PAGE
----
All right, Tighty Whiteys, here are some old DOS games I’ve been playing lately.
Game: Indiana Jones and the Last Crusade
Developer/Publisher: LucasFilm Games (known today as LucasArts)
Also available for: Commodore Amiga, Atari ST, Fujitsu FM Towns
This is one of those LucasArts adventure games I mentioned in this blog awhile ago. This game is well-regarded in the adventure game community but not quite considered to be in the top half of LucasArts adventures, according to adventuregamers.com. I played The Secret of Monkey Island awhile ago and this game is quite similar to it, made only a year earlier. I’m still pretty unfamiliar with classic PC gaming so some elements of this game proved pretty alien to me. For instance, unless you somehow have the original manuals for these kinds of games you’re going to HAVE to use an online guide at some point. Why is that? Because back then they were so scared of piracy that certain portions had elements that require you to consult the manual to find the information to proceed.
I’m not too familiar with adventure games but this game seems pretty linear to me to be an “adventure”. In most situations, there is a specific solution required to advance without many alternatives. If you do something that’s not in the basic “script” of how events should play out, the game won’t even let you do it. For instance, if you want to do something as simple as set your whip down on a table top you’ll get a message from Indiana Jones like, “No, I don’t think I want to do that.” To actually find all the solutions on your own requires much more in the way of PROCESS OF ELIMINATION than logic or brains, which kind of sucks.
And how does the game succeed as an adaptation of the movie it’s named after? Also a mixed bag. The plot of the game follows the plot of the movie rather closely. The prologue adventure featuring a younger Indiana Jones is just an opening credits movie but when the game begins Indy is at his college in NY, then meets with Donovan, goes to Venice, visits the Castle Brunwald, heads to Berlin and finally to the temple at Iskerunde. While the plot is identical the particulars are quite different. Remember the library scene where Indy notices the big X and moves onto the next scene? In the game, the clues are much more complicated and pretty vague. Meanwhile, cool scenes like the tank battle in the desert are completely gone. The Jones boys just stroll into the temple. The other thing holding back the game as a translation of the movie is the tone: it’s just too silly. Lots of jokes, stupid gags, corny dialogue.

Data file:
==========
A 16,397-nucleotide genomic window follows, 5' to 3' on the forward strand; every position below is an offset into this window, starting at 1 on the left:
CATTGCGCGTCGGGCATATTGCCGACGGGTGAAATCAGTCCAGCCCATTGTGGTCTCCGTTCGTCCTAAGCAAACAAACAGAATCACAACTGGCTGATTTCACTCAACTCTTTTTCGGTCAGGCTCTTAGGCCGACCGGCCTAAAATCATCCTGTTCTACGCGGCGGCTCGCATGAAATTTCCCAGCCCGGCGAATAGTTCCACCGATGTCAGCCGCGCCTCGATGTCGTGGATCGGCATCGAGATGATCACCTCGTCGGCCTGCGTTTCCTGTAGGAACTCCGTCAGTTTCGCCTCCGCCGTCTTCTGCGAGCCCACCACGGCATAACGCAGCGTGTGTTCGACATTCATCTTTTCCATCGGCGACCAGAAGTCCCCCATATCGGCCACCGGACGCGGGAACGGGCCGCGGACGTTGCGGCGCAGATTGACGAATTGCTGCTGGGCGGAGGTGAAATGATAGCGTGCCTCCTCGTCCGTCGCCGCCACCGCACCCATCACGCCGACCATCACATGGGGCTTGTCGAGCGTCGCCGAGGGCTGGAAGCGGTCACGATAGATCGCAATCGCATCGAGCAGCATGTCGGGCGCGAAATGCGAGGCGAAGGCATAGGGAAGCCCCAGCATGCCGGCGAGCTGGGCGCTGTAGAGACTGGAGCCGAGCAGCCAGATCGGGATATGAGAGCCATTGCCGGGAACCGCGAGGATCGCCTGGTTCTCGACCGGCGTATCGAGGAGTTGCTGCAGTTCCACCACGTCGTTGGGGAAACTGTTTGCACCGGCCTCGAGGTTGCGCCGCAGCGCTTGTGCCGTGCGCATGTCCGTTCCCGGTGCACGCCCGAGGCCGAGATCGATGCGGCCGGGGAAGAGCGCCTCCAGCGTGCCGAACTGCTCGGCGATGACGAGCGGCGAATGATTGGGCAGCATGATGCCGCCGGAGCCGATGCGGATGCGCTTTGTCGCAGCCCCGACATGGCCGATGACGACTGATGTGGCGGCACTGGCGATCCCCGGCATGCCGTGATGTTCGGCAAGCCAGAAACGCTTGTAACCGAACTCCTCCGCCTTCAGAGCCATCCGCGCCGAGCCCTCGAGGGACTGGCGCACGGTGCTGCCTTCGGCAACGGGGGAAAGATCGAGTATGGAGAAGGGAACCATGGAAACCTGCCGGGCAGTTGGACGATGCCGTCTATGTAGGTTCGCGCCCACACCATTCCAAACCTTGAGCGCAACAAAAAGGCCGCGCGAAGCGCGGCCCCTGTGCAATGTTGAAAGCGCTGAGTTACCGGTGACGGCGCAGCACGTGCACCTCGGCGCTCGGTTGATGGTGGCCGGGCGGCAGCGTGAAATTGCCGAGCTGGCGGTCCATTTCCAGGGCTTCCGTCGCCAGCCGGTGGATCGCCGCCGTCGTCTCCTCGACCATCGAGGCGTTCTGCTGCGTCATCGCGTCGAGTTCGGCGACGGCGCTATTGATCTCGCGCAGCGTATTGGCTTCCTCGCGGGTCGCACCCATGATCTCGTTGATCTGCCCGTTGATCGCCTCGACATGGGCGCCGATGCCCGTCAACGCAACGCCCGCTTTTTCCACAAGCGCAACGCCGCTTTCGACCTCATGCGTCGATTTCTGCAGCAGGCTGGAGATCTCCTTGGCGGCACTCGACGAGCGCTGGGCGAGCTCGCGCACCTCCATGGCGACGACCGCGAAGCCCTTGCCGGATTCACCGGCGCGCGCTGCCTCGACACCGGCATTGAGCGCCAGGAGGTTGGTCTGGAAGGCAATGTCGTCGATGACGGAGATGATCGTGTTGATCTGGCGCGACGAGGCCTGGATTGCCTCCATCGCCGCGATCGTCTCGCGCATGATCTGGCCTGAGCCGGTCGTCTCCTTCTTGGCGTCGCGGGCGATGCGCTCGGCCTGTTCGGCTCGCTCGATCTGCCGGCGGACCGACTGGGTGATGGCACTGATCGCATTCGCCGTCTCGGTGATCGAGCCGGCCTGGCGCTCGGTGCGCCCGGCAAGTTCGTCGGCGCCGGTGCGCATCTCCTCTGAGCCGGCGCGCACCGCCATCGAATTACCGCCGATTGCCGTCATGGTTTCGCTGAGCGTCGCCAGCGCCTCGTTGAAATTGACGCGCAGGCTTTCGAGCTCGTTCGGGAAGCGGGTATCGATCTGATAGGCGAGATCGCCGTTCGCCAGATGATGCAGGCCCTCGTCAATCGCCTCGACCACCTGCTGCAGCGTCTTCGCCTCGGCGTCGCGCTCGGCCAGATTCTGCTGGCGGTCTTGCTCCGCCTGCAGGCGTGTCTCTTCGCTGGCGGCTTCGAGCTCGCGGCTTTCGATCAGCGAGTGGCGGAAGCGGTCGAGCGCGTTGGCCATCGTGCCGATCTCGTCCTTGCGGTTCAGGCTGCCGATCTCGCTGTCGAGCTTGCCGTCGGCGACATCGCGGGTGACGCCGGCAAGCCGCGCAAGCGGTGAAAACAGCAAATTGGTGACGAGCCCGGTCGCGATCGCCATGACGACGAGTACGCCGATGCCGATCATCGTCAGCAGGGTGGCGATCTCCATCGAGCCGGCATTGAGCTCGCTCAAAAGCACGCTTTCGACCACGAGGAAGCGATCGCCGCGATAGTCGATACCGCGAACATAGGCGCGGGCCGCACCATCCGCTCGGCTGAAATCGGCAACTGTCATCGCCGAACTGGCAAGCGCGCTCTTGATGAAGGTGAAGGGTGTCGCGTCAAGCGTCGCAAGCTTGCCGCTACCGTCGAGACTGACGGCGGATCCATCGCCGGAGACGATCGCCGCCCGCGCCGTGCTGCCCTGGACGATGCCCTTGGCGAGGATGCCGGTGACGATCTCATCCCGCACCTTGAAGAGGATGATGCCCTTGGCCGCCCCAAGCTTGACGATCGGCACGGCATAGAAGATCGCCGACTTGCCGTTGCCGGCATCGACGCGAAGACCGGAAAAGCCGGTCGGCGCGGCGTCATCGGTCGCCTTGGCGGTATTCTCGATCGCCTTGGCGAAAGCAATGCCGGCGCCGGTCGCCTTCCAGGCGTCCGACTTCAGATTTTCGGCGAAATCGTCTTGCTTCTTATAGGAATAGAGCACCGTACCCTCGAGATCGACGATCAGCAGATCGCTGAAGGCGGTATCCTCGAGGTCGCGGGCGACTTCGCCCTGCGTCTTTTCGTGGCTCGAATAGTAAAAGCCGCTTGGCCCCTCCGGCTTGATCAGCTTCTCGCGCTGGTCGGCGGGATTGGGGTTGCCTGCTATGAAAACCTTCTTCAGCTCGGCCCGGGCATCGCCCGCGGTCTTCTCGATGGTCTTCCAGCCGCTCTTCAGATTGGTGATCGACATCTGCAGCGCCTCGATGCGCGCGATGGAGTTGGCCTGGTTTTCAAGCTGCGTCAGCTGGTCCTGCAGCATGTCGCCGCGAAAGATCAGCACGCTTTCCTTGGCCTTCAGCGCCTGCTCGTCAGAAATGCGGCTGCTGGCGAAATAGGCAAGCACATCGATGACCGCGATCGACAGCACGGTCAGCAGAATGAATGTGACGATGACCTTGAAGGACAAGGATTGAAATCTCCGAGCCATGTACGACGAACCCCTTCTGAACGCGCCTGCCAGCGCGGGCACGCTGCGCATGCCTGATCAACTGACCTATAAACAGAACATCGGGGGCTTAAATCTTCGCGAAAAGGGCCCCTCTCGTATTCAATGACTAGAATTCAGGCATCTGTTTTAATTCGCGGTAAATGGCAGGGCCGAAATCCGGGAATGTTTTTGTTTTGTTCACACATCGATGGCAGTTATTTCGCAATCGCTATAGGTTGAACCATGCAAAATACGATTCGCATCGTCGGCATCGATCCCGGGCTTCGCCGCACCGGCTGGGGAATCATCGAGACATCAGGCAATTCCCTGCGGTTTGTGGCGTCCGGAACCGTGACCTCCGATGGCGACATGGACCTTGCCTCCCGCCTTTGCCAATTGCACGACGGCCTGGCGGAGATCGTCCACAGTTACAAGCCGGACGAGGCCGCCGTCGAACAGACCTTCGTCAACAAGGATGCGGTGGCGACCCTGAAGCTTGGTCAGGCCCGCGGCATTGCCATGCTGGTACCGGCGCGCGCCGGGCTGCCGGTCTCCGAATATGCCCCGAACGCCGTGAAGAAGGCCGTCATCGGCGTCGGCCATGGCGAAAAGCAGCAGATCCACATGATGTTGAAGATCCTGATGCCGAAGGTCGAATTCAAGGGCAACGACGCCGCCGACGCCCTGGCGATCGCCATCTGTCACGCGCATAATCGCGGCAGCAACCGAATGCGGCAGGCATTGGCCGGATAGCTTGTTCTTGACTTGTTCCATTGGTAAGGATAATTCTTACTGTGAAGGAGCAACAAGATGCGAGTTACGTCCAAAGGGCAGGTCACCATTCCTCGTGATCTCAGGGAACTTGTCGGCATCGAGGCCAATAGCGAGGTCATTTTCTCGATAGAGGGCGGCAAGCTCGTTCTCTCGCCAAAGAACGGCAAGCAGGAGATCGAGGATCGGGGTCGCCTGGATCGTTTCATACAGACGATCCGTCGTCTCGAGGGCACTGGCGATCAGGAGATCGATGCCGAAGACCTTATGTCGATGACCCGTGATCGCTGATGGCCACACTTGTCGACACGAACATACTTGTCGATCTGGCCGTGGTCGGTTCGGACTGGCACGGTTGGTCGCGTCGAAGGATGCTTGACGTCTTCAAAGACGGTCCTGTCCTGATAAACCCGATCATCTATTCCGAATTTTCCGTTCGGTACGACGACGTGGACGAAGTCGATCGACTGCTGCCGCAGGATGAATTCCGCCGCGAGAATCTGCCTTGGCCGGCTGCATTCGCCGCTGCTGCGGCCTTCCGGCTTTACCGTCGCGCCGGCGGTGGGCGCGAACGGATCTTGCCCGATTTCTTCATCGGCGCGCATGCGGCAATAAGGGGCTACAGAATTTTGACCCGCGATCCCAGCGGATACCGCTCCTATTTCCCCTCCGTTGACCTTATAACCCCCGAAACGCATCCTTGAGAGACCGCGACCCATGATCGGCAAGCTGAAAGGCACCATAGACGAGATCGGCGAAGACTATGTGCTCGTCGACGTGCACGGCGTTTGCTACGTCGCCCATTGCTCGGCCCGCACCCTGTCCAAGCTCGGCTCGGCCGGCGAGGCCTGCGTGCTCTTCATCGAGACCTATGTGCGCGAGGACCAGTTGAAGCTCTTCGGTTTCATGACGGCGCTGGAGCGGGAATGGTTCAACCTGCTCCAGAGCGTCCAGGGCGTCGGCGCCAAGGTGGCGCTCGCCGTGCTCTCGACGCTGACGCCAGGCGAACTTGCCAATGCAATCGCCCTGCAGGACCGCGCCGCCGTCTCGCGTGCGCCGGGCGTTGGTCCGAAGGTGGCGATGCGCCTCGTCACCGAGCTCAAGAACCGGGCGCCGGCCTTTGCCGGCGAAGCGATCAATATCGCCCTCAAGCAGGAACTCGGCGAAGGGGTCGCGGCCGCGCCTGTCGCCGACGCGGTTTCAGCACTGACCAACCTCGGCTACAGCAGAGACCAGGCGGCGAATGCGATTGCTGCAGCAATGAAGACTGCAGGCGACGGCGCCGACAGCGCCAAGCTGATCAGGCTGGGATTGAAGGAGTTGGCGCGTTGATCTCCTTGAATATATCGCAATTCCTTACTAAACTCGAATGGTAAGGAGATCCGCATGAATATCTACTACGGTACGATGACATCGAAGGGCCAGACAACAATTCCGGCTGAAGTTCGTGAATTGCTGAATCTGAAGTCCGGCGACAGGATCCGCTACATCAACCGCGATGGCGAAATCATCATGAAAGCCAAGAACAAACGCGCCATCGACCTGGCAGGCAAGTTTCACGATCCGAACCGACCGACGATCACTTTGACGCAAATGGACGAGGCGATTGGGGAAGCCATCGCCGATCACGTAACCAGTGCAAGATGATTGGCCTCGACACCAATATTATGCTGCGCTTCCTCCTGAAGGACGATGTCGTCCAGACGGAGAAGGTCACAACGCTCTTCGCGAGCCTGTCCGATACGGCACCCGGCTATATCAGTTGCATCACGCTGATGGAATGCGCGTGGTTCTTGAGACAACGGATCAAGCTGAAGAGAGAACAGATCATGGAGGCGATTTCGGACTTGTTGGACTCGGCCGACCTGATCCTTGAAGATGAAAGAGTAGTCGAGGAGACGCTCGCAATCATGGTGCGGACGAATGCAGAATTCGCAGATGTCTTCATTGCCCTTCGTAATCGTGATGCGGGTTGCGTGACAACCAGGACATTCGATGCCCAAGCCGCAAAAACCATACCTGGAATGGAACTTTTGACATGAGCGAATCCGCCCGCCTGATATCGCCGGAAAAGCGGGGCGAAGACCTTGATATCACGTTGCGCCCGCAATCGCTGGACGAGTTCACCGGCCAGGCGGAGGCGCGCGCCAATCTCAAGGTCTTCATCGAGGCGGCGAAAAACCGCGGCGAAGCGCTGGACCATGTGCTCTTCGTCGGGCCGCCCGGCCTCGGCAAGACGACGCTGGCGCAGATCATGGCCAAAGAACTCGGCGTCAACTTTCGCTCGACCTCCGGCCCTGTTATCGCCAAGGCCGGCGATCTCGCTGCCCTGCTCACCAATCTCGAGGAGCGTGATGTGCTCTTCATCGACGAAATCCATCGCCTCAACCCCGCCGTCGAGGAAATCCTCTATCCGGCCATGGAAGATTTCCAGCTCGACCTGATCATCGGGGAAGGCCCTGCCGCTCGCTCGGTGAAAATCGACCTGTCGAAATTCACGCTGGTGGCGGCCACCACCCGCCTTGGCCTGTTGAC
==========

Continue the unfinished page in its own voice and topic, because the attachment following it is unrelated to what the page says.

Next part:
In spite of my criticisms, if taken on its own merits this is still a pretty decent game. The art is very attractive, the sound is decent, and some of the puzzle areas are pretty cool and actually make sense. I feel they would have been better off working with an original story instead of making this adaptation, which they eventually did with Indiana Jones and the Fate of Atlantis. The grade for this game isn’t going to be awesome, but I liked it well enough and will probably play the sequel.
Conclusion: Don’t believe the hype!
Game: Where In The World Is Carmen Sandiego?
Ah, yes, the classic. OR IS IT?! This version is actually a graphical update of the famous game released 5 years earlier. I had the game for Commodore 64 when I was a kid and I thought it was pretty cool but maybe that’s because I was really stupid and bad at geography. If you have decent knowledge of geography the game is a cinch because there are only about 16 countries in the whole game. So you basically end up going to the same places over and over and hearing similar clues. As you keep playing the clues get SLIGHTLY harder but it’s still easy. I’m not sure how long you have to play to “beat” it or if you even can but I’ve solved about a dozen cases with no end in sight. It has its charms but it’s not very engaging.
Conclusion: Curse you, childhood!
Game: Oregon Trail
Yes, that’s right, 1992, which means this sure ain’t the original version. I’m not sure if it’s just a graphical update or if there’s more to it. The original version came out in the mid-1970s and was strictly text-only but the most famous version is the Apple ][ version from the 1980s. This review applies only to the early 1990s DOS version.
I’d like to say that I think this is a great concept for a game. It’s kind of an adventure game, kind of a strategy game, and there are even action elements in the hunting sequences. I’d also like to mention that this game is PRETTY EASY, which blows my mind because I thought it was so hard when I was a moron kid. I played through the game 3 times over the last few days, each time much more quickly and easily than the last. I never died or failed. The first time I played as a doctor, which I later learned gives you the benefit of a lot of money and quick healing times for your party members. I played it somewhat conservatively until I realized I was so slow I wouldn’t get to Oregon before winter. I played as a teacher on my 2nd playthrough. The teacher only has 20% of the money the doctor has and no special skills. I played pretty conservatively and relied on hunting for food. 2 of my party members died, one with NO WARNING AT ALL. Grrrrr. Still, we eventually waddled our way into the magical Oregan valley and won. I started to realize that hunting is really the key to beating the game, at least this version. So the 3rd time I played as a teacher and bought nothing but bullets and oxen. Nothing conservative this time – we travelled at the fastest speed and ate like kings. I hunted constantly and we traded surplus food for whatever supplies we needed. I still had 2 assholes die but we made it to the end in record time and spent the rest of our lives loafing and fucking in the fertile valley. The End.